Don't you just love it when so-called college basketball "experts" out there in the internet world talk about the MAAC without, in almost all certainty, a lot of actual insight?
Latest case in point: A recent ESPN blog seeking to identify the best and worst coaching jobs in every basketball conference. The "rankings" were done, according to the blog, by 14 television analysts or writers from the network who are involved in college basketball in some form or other.
Here's what the ESPN blog came up with for the best and worst of MAAC jobs ...
Best: Siena -- The Saints haven't been able to find their footing post-Fran McCaffery, but our voters still consider this the top spot in the MAAC.
Worst: Canisius -- This school went to three straight NCAA tourneys from 1955-57 and have been back exactly once since.
OK ... let's examine the source. How many of ESPN's full-time analysts and/or writers actually deign to actually attend a MAAC game? Radio talkshow host Freddie Coleman, who once plied his trade in the Albany, N.Y., area, has been attending MAAC post-season tournaments for years. But, the very strong guess here is that Coleman wasn't on the "committee of experts" who helped make these dubious ratings.
ESPN also employs Fran Fraschilla, who actually coached in the MAAC (Manhattan) in the mid-1990's, but Fraschilla is so heavily involved in basketball overseas as part of his ESPN duties that another guess here is that he didn't vote..
MAAC games do get on ESPN's family of outlets on occasion, but there isn't a lot of behind-the-scenes work done by the network's staff beyond getting ready for the specific game
Why are we taking offense? First, trying to figure the best and worst of any job is a difficult task without knowing the inner workings at each school, and not even the dedicated beat writers/radio and TV personalities in each MAAC team's respective market truly know enough about that to really make a definitive statement about this topic.
It's a knee-jerk reaction to pick Siena's the best coaching job in the MAAC, since the Saints have had so much recent success, play in a large arena and draw, by far, the conference's largest crowds.
But, what about Fairfield, which has had some success of late and also plays in a good-sized arena?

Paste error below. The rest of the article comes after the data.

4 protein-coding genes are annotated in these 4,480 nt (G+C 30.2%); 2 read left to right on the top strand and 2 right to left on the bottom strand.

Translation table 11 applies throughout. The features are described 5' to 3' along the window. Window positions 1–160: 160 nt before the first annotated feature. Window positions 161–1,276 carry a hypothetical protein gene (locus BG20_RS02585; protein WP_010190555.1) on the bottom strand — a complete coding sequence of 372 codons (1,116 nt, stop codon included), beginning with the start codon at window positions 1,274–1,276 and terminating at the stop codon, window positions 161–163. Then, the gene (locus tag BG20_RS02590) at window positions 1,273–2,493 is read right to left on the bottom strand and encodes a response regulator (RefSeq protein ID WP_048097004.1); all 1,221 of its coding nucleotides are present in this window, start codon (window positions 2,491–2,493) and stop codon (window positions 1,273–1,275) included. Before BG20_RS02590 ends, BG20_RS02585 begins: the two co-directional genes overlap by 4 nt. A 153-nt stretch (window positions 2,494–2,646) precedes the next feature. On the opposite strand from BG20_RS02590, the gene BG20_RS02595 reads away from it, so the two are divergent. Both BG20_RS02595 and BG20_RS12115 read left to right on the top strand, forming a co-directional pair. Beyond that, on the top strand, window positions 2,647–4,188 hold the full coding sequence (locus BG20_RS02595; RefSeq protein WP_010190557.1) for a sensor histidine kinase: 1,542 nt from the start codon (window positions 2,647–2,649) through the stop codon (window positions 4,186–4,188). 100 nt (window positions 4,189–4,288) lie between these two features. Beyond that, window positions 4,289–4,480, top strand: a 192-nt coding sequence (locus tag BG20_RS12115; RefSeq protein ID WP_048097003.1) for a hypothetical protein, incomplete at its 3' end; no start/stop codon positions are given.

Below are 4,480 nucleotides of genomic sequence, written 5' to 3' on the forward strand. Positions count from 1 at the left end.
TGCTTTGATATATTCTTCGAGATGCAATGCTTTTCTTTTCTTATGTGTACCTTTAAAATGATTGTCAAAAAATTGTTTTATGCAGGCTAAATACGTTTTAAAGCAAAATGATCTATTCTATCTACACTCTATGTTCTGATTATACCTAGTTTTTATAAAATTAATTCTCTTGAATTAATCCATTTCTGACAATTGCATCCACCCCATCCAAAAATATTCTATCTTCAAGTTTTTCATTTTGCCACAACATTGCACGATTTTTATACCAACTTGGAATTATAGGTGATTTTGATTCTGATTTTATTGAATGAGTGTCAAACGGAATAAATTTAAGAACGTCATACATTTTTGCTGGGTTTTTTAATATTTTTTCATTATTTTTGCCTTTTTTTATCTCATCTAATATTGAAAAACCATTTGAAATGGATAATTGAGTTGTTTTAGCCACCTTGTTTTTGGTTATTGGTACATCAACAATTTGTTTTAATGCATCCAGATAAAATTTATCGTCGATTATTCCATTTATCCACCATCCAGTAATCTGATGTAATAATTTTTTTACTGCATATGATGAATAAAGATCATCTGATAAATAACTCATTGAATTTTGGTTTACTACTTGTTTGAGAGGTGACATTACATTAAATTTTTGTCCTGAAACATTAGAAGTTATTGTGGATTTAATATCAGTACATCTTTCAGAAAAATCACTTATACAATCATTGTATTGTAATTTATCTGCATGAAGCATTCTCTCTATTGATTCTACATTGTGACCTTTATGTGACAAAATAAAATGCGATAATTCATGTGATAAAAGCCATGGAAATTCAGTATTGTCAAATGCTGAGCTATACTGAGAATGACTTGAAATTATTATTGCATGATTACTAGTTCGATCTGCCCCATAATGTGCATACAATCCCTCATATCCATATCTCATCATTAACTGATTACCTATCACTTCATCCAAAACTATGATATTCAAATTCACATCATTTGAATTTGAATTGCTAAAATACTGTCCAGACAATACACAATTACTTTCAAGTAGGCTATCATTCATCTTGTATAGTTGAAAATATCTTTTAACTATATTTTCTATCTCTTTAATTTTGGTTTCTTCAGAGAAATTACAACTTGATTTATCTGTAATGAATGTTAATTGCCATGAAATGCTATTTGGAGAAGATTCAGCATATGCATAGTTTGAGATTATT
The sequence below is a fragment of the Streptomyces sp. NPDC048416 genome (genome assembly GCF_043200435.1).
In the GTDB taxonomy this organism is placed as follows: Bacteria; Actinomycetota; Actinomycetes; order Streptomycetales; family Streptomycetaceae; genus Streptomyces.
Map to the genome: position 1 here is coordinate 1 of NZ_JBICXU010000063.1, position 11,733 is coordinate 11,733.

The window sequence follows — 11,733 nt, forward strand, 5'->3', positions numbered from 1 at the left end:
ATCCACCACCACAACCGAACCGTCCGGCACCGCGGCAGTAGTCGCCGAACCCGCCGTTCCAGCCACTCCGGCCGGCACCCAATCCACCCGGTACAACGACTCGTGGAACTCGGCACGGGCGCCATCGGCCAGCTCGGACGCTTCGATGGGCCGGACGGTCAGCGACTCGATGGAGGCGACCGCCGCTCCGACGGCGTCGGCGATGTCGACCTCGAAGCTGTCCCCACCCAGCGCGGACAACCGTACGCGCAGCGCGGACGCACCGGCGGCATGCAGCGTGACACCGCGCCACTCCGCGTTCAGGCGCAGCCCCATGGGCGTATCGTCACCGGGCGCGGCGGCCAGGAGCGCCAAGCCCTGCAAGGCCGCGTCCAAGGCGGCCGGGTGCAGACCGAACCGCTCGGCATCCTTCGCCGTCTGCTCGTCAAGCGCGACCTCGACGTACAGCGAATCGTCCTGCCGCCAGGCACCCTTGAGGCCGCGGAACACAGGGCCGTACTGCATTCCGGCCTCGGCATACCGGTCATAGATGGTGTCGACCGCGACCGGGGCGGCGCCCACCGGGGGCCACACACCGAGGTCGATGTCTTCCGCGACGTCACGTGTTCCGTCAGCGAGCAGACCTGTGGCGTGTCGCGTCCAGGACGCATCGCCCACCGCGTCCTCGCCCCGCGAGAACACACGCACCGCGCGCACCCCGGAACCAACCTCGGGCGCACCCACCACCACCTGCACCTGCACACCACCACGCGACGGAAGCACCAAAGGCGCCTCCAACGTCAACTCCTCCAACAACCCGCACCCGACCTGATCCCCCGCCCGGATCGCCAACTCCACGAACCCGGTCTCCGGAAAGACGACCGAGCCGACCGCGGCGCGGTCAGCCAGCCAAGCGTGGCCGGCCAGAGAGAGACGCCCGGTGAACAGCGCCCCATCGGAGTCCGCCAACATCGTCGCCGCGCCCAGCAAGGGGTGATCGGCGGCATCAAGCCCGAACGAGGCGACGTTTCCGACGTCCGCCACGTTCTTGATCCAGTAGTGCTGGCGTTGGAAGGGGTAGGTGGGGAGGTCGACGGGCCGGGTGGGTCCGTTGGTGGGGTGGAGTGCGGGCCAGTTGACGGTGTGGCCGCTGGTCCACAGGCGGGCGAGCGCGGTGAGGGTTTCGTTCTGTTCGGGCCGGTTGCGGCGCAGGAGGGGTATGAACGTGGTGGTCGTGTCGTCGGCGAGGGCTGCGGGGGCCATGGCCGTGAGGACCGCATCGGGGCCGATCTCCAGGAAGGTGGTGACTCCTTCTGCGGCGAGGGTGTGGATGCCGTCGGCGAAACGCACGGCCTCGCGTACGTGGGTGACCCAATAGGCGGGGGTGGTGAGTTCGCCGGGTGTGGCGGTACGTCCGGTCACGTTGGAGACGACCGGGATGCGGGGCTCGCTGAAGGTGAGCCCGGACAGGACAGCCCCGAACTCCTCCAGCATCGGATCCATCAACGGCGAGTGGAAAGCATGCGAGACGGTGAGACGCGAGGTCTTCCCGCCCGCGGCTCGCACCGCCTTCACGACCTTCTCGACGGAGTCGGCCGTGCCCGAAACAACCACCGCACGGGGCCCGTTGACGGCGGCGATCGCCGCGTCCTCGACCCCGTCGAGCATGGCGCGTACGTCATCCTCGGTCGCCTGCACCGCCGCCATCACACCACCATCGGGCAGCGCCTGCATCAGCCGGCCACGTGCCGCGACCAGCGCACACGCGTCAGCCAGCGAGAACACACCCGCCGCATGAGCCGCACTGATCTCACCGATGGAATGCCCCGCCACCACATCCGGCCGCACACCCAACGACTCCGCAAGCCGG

Worst job? How can one identify Canisius? Clearly, administrators there have made more of a commitment than ever to the men's program with the hiring of former Rhode Island coach Jim Baron and, according to a variety of published reports, increasing the program's budget for recruiting and for salaries of assistant coaches.
Are facilities part of the equation? Other than Siena and Fairfield, no other MAAC program plays in anything other than a mid-major level on-campus gym, all fairly similar to each other.
The MAAC has consistently maintained a membership of schools of similar size and philosophy. The goal, theoretically, is to ensure that none of the member institutions places an overly abundant more emphasis on their athletic programs than other members.
In truth, the only way to truly judge the best or worst coaching jobs at a MAAC-level league is to exam financials to see what programs are most committed financially. Some of that information is available, but not all of it.
And, for the most part, the school's academic budgets are well within reason of each other, enough so that it's difficult even for the most-dedicated of MAAC reporters/followers to truly be able to identify the best and worst coaching opportunities.
In reality, that's truly a subjective call. And, for sure, a large and national entity like ESPN, whose college basketball reporters/analysts have minimal contact with the MAAC, probably aren't qualified to make that kind of judgment.